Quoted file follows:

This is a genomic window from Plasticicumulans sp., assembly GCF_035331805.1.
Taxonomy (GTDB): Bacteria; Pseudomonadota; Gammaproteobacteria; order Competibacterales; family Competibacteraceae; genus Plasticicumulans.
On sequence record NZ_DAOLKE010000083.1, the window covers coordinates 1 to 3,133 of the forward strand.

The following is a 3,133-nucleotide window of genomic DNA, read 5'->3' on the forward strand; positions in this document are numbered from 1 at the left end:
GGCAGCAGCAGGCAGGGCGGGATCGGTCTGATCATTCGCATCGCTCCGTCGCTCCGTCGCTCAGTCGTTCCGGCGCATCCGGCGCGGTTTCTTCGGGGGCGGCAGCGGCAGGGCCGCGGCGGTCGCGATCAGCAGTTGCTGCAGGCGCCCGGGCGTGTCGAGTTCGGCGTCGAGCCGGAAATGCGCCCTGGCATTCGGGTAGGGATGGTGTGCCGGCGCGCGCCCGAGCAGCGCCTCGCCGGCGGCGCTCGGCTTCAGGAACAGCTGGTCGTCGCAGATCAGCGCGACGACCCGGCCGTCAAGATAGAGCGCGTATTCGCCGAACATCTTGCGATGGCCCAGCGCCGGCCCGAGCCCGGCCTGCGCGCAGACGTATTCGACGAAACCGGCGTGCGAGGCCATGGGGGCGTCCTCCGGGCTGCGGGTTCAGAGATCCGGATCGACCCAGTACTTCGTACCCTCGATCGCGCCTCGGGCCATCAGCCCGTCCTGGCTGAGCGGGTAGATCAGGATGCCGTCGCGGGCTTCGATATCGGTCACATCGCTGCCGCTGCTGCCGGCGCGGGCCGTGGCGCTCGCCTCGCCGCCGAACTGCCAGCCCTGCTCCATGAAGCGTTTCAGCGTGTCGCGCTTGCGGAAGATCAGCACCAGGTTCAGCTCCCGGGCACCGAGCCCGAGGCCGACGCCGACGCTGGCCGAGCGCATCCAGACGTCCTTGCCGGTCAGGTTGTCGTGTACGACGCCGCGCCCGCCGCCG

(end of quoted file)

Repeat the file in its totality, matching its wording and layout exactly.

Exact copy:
This is a genomic window from Plasticicumulans sp., assembly GCF_035331805.1.
Taxonomy (GTDB): Bacteria; Pseudomonadota; Gammaproteobacteria; order Competibacterales; family Competibacteraceae; genus Plasticicumulans.
On sequence record NZ_DAOLKE010000083.1, the window covers coordinates 1 to 3,133 of the forward strand.

The following is a 3,133-nucleotide window of genomic DNA, read 5'->3' on the forward strand; positions in this document are numbered from 1 at the left end:
GGCAGCAGCAGGCAGGGCGGGATCGGTCTGATCATTCGCATCGCTCCGTCGCTCCGTCGCTCAGTCGTTCCGGCGCATCCGGCGCGGTTTCTTCGGGGGCGGCAGCGGCAGGGCCGCGGCGGTCGCGATCAGCAGTTGCTGCAGGCGCCCGGGCGTGTCGAGTTCGGCGTCGAGCCGGAAATGCGCCCTGGCATTCGGGTAGGGATGGTGTGCCGGCGCGCGCCCGAGCAGCGCCTCGCCGGCGGCGCTCGGCTTCAGGAACAGCTGGTCGTCGCAGATCAGCGCGACGACCCGGCCGTCAAGATAGAGCGCGTATTCGCCGAACATCTTGCGATGGCCCAGCGCCGGCCCGAGCCCGGCCTGCGCGCAGACGTATTCGACGAAACCGGCGTGCGAGGCCATGGGGGCGTCCTCCGGGCTGCGGGTTCAGAGATCCGGATCGACCCAGTACTTCGTACCCTCGATCGCGCCTCGGGCCATCAGCCCGTCCTGGCTGAGCGGGTAGATCAGGATGCCGTCGCGGGCTTCGATATCGGTCACATCGCTGCCGCTGCTGCCGGCGCGGGCCGTGGCGCTCGCCTCGCCGCCGAACTGCCAGCCCTGCTCCATGAAGCGTTTCAGCGTGTCGCGCTTGCGGAAGATCAGCACCAGGTTCAGCTCCCGGGCACCGAGCCCGAGGCCGACGCCGACGCTGGCCGAGCGCATCCAGACGTCCTTGCCGGTCAGGTTGTCGTGTACGACGCCGCGCCCGCCGCCG